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filed: January 5, 1982.


Nos. 2109 & 2623 October Term, 1979, Appeal from the Order of the Court of Common Pleas of Philadelphia County, Criminal Division Support, at No. 79-02580.


Ellen Sweeney, Philadelphia, for appellant.

Melvin Greenberg, Philadelphia, for appellee.

Brosky, Watkins and Montgomery, JJ. Brosky, J., files a dissenting opinion.

Author: Watkins

[ 294 Pa. Super. Page 243]

This is an appeal from the order of the Court of Common Pleas of Philadelphia County, Family Court Division, by the appellant, Barbara Marter, which directed the appellee, Alan J. Ross, to pay $60.00 per week for the support of the parties two children.

The parties were married on October 12, 1960 and were divorced on May 25, 1977. The two children, aged nine and six at the time of the hearing, have resided with the appellant-mother since the separation of the parties. The appellant-mother remarried on June 2, 1978.

On May 10, 1979, the appellant-mother petitioned for the support of the children seeking $160 per week. After a hearing, the support order was entered on September 25, 1979 in the amount of $60.00 per week. A petition for reconsideration was filed on October 17, 1979, and denied on November 26, 1979. Two appeals were filed, one from the order of support dated September 25, 1979 and one from the order refusing reconsideration on November 26, 1979. These appeals were consolidated for appeal to this Court.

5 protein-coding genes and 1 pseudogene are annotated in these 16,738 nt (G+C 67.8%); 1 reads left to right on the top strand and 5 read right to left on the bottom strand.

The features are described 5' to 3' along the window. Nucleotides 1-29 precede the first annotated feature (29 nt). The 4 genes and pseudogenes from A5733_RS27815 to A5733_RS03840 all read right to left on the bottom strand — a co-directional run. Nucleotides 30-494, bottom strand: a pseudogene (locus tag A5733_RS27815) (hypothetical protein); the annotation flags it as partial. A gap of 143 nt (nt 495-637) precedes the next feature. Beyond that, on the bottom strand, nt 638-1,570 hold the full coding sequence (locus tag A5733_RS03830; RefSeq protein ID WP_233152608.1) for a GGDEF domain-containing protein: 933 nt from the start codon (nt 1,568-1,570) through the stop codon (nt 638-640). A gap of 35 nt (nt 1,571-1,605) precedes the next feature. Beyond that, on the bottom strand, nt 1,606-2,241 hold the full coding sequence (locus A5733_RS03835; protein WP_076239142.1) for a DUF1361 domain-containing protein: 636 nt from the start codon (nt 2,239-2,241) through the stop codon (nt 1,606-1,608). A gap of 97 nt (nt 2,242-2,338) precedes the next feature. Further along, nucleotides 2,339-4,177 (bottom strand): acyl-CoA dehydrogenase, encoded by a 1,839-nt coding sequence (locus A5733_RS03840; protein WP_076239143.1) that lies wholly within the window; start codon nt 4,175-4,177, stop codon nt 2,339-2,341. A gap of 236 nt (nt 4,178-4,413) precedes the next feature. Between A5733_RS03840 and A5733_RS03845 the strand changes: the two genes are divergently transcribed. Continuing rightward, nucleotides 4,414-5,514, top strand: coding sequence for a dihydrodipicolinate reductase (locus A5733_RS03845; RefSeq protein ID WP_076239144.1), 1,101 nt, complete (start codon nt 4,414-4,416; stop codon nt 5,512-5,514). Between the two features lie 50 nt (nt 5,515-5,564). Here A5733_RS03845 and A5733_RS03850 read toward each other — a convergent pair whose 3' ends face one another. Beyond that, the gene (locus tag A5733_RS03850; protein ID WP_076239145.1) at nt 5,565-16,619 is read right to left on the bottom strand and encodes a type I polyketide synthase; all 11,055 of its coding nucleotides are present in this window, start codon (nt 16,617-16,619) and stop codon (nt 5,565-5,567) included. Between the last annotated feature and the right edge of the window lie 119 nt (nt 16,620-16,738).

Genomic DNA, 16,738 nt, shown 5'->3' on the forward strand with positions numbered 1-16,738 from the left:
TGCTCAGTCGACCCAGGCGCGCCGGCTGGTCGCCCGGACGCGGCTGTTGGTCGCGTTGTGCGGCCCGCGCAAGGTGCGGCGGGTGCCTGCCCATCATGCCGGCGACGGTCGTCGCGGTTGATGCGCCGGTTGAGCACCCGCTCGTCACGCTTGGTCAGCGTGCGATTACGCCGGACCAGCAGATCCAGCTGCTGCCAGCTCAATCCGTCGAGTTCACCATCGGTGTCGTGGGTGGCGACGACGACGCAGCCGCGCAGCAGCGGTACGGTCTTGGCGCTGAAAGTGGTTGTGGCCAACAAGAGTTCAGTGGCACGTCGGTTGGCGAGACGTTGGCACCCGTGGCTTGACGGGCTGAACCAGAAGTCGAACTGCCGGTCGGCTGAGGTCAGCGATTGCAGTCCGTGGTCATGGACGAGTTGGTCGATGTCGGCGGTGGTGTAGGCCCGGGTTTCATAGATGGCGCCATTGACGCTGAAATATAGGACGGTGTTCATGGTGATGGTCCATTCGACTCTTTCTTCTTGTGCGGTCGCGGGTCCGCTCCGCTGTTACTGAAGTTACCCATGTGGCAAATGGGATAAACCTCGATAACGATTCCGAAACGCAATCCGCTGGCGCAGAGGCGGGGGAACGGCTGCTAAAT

The court below found that the appellee's total potential net income was $300.00 per week and that the appellant had a net income of $300 per week.

Although there was no evidence of the earnings of the appellant's husband or whether or not he contributed to the children's support, the court below inferred that he had a substantial income from various businesses and real estate holdings. This speculation by the court below that any of such assets were used to benefit the appellant's children was error. As this reasoning was the basis for the order of $60.00 per week there should have been evidence to support the present husband's contribution as he was under no obligation to support his wife's children by a prior marriage.

Most certainly evidence of voluntary contribution by a present spouse to the support of the children is relevant

[ 294 Pa. Super. Page 244]

    and can be properly considered by a trial judge in determining a support order. Commonwealth ex rel. Mainzer v. Audi, 266 Pa. Superior Ct. 122, 403 A.2d 124 (1979).

A support order cannot rest upon the speculation of the trial judge as to the extent of a parent's income when there is no evidence of that income on record. It would follow that this would also apply to a parent's new spouse. Commonwealth ex rel. Goodman v. Delara, 219 Pa. Superior Ct. 449, 281 A.2d 751 (1971).

The case is remanded to the court below for further hearing for the determination of the contribution, if any, of the husband to the support of the children as set forth in this opinion.

BROSKY, Judge, dissenting:

I respectfully dissent. The majority holds that remand is appropriate here because the trial judge improperly speculated as to appellant's present husband's income and that such speculation formed the basis for the order of support entered by the court.